While college costs and student loan bills have soared over the past decade, some students and their families are finding ways to spend (and borrow) less.
Borrowing reached its lowest level in five years as families paid for more expenses out of pocket and cut back on costs in a variety of ways, according to an annual survey of 1,600 college students and parents by Sallie Mae and market research firm Ipsos.
On average, college students and their parents borrowed 22% of total college costs in the 2013-2014 school year, compared to 27% two years ago.
Financial aid experts say that even a small reduction in borrowing can help students save thousands of dollars in future interest payments, and make it more likely that they will be able to afford those payments come graduation.
A key factor: a growing percentage of students are seeking to cut costs by attending two-year colleges instead of pricier four-year institutions.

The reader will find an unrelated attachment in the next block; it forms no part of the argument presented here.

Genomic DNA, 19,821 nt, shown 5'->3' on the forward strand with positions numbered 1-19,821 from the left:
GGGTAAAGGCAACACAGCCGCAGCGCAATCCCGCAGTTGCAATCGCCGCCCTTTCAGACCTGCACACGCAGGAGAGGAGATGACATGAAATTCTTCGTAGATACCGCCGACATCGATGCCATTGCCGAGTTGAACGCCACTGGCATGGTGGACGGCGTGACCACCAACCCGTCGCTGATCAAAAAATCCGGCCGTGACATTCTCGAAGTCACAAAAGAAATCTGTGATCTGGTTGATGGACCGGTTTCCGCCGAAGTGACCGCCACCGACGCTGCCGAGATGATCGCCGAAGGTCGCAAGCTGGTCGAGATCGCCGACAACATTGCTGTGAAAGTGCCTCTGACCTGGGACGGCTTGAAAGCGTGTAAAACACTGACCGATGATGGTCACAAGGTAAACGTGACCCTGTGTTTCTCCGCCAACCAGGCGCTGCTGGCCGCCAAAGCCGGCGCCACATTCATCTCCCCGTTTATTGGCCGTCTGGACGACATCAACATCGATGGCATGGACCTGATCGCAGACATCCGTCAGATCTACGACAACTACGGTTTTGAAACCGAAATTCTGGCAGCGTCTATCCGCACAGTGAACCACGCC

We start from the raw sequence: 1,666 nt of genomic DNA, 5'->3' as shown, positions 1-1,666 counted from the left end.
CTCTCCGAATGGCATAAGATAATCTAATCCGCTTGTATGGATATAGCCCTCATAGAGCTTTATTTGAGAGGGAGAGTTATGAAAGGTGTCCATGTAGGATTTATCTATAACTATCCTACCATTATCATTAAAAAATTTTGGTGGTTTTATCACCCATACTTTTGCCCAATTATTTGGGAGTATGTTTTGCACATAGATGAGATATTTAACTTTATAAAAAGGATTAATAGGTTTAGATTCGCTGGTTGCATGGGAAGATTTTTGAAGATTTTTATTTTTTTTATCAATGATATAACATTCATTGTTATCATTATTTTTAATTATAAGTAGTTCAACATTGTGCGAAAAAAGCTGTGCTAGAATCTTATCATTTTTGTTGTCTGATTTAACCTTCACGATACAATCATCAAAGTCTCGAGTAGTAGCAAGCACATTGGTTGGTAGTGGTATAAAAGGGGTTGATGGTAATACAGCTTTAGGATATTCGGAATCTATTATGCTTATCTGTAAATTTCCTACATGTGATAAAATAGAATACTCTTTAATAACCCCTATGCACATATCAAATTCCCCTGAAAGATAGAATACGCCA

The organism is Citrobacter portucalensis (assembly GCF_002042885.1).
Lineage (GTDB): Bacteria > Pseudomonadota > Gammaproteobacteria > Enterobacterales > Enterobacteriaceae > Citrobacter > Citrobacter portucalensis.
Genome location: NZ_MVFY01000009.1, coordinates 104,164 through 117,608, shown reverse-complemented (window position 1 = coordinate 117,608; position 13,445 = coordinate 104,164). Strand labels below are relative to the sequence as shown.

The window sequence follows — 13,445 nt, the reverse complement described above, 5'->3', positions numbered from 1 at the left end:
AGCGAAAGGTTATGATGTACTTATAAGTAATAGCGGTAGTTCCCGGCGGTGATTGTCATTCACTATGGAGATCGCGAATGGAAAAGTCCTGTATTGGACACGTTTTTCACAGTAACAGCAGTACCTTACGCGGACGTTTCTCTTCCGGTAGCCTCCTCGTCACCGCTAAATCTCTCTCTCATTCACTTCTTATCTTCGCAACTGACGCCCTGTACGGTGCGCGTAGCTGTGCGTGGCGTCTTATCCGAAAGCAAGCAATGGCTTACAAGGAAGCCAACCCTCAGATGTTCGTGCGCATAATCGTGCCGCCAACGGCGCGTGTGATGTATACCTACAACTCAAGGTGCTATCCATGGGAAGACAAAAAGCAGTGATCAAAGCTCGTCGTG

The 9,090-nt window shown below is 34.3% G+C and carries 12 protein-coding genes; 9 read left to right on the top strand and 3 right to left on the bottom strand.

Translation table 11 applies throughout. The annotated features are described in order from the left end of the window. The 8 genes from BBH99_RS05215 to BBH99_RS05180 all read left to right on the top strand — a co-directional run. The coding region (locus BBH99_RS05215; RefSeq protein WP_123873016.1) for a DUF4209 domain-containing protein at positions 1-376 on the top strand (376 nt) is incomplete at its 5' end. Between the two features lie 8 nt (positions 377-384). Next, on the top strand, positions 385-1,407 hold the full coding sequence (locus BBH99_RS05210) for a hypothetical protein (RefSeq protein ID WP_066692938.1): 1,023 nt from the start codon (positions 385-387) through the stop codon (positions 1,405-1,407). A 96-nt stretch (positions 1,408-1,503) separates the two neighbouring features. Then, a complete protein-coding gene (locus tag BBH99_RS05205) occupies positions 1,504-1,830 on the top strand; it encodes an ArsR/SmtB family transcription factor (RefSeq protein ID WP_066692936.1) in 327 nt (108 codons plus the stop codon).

Although the average cost of public two-year schools has nearly doubled in the last six years, these schools are still thousands of dollars cheaper than four-year colleges and universities.
But that's not all. The vast majority of students and their families said they were adopting other cost-cutting measures, from choosing an in-state institution (60%) to living at home (54%) to working more hours while in school (48%).
"Families are committed to college and are making deliberate decisions to reduce how much they pay for it," Raymond Quinlan, Sallie Mae's chief executive officer, said in a statement.